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Sanchez missed more votes for most of September than any other House member

Loretta Sanchez greets her supporters from the ironworkers union on the night of the California Primary elections in Anaheim, Calif. Tuesday, June 7, 2016. (Photos by Susanica Tam/For KPCC)
Susanica Tam for KPCC
File photo: Loretta Sanchez greets her supporters from the Ironworkers Union on the night of the California primary election in Anaheim, California, on Tuesday, June 7, 2016.

Orange County Congresswoman Loretta Sanchez failed to show up for more votes than any other U.S. House member running for another office, according to an analysis by Roll Call covering the first three weeks in September.

Sanchez, who is seeking California's open U.S. Senate seat, showed up for only 22 of 63 roll calls through Sept. 22 as tracked by Roll Call, a Capitol Hill news organization.

Sanchez is one of seven U.S. representatives running for office who voted in fewer than 96 percent of the votes, the average for House members.

Sanchez told KPCC she’s proud of her record and said one reason for her absences is that she’s been busy campaigning in a very large state.

"The media is the one that makes all this brouhaha," Sanchez said. "The people that I meet are like, ‘Go, Loretta, go. Talk to more people. Tell them what you’re about. You can win this!’"

Sanchez, who's increased her campaign events and activity since Labor Day, said she hasn’t received a single complaint from constituents about her recent voting record.

The congresswoman has been trailing in the polls against her U.S. Senate opponent, state Attorney General Kamala Harris. They are set to meet for a debate on Oct. 5 in Los Angeles.

Roll Call reported most of the missed votes were on suspension bills that are generally not controversial and can be moved along quickly. But it does not mean they were all insignificant, the news organization said.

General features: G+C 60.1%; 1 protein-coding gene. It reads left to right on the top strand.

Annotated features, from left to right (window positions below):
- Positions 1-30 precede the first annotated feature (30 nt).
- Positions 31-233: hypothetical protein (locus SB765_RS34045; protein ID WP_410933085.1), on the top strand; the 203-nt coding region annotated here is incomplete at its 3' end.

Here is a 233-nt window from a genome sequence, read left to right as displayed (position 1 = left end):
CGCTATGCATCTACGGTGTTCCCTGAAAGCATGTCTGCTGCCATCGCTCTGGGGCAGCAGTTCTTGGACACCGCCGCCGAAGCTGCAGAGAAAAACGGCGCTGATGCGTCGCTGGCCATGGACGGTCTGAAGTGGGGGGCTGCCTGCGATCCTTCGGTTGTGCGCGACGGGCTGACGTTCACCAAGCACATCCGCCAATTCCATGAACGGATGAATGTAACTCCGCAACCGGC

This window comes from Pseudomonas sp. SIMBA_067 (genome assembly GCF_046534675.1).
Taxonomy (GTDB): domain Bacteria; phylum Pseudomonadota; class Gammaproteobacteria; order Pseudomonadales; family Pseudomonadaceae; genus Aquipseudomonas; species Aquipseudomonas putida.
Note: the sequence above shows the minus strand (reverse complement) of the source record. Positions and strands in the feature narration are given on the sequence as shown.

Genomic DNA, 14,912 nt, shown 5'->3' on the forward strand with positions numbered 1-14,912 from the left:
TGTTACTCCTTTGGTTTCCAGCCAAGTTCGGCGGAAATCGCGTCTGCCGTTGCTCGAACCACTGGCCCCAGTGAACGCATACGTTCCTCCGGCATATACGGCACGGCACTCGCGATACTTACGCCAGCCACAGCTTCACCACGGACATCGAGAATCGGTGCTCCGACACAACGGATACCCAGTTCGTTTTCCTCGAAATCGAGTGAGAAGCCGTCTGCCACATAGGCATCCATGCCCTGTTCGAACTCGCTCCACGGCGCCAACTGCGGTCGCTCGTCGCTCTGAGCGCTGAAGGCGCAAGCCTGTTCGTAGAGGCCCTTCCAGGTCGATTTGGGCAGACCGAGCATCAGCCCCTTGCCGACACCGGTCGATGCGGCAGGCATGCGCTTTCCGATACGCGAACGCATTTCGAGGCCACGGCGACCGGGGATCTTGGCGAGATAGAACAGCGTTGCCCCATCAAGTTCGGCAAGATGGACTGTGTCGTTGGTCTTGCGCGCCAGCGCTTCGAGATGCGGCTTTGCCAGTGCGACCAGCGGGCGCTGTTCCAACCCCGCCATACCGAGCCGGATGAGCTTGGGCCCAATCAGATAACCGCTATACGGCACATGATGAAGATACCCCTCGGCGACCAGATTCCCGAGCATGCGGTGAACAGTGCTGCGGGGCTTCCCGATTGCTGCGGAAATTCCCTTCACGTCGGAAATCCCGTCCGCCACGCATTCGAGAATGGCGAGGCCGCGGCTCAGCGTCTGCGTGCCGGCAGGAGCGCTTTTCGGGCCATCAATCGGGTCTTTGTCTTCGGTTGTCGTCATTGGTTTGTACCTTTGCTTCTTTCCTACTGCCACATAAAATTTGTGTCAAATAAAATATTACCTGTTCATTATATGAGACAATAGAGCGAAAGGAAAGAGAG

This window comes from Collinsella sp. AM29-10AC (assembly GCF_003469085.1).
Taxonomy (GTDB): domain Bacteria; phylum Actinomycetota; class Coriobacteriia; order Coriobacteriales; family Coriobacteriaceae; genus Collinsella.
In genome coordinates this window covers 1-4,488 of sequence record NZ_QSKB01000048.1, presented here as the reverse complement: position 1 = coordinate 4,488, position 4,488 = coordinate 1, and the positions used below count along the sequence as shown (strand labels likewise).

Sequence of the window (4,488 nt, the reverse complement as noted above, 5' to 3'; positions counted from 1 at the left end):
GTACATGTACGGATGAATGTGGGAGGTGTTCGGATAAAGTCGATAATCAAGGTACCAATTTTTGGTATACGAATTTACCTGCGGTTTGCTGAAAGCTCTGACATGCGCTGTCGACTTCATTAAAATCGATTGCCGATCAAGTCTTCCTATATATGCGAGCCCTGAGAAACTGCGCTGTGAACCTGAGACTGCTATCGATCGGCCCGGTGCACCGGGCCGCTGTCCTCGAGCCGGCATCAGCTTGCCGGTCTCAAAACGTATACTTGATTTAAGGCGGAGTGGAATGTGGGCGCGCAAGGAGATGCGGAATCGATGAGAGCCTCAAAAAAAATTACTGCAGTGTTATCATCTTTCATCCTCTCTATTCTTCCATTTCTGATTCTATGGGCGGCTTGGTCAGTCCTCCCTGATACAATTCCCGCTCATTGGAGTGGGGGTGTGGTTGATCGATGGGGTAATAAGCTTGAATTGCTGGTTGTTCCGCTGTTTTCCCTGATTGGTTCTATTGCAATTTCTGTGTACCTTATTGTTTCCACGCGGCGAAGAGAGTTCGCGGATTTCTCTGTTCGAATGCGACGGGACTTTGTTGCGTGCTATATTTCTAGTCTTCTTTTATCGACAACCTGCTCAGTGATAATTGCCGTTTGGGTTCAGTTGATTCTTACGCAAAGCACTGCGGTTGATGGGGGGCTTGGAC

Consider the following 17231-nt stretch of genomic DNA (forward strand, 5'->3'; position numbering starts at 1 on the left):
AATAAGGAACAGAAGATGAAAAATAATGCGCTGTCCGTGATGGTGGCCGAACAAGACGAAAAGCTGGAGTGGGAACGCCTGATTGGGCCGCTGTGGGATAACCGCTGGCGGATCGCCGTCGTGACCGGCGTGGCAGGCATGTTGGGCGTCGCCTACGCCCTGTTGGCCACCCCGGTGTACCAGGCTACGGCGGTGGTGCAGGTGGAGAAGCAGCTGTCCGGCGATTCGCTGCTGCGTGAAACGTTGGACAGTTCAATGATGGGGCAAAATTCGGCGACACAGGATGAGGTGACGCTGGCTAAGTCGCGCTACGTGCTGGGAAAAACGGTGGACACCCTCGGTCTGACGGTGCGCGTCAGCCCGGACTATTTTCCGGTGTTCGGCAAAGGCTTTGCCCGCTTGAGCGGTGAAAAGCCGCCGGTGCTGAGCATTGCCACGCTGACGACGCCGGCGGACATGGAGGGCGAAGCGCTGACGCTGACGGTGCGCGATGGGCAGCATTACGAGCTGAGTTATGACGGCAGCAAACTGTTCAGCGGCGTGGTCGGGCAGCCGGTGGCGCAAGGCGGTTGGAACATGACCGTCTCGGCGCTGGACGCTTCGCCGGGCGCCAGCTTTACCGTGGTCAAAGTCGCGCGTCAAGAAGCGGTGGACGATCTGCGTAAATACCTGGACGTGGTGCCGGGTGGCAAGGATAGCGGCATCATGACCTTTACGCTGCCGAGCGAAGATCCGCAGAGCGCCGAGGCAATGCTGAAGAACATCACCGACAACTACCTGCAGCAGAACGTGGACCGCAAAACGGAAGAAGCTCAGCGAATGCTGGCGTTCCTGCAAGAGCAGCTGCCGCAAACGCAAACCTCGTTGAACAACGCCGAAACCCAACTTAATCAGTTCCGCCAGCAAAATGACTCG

Speaking from Orange County on Tuesday, a voting day for the House, Sanchez said she's spent about a third of the month in Washington, D.C., and said she’ll be present for important votes.

“I’ve had to decide — do I go back to cast a vote where it’s going to be 434 to 0 to rename a post office in Minnesota, or do I stay here and do I talk to people and let them know about my background, [and] give them a chance to meet me?” 

Congresswoman Janice Hahn, who is running for a seat on the Los Angeles County Board of Supervisors, was also mentioned in the analysis. She had a 100 percent voting record for the same period. 

"My fundraisers and my campaign team would like for me to spend more time in Los Angeles. But I’ve been very clear from the beginning that this the job I have and I am not, you know, going to neglect it," she said, in an interview with KPCC from Washington, D.C. on Tuesday. Hahn voted on several issues on Tuesday.

Series: California Counts

California Counts is a collaboration of KPBS, KPCC, KQED and Capital Public Radio to report on the 2016 election. The coverage focuses on major issues and solicits diverse voices on what's important to the future of California.

Read more in this series and let us know your thoughts on Twitter using the hashtag #CACounts.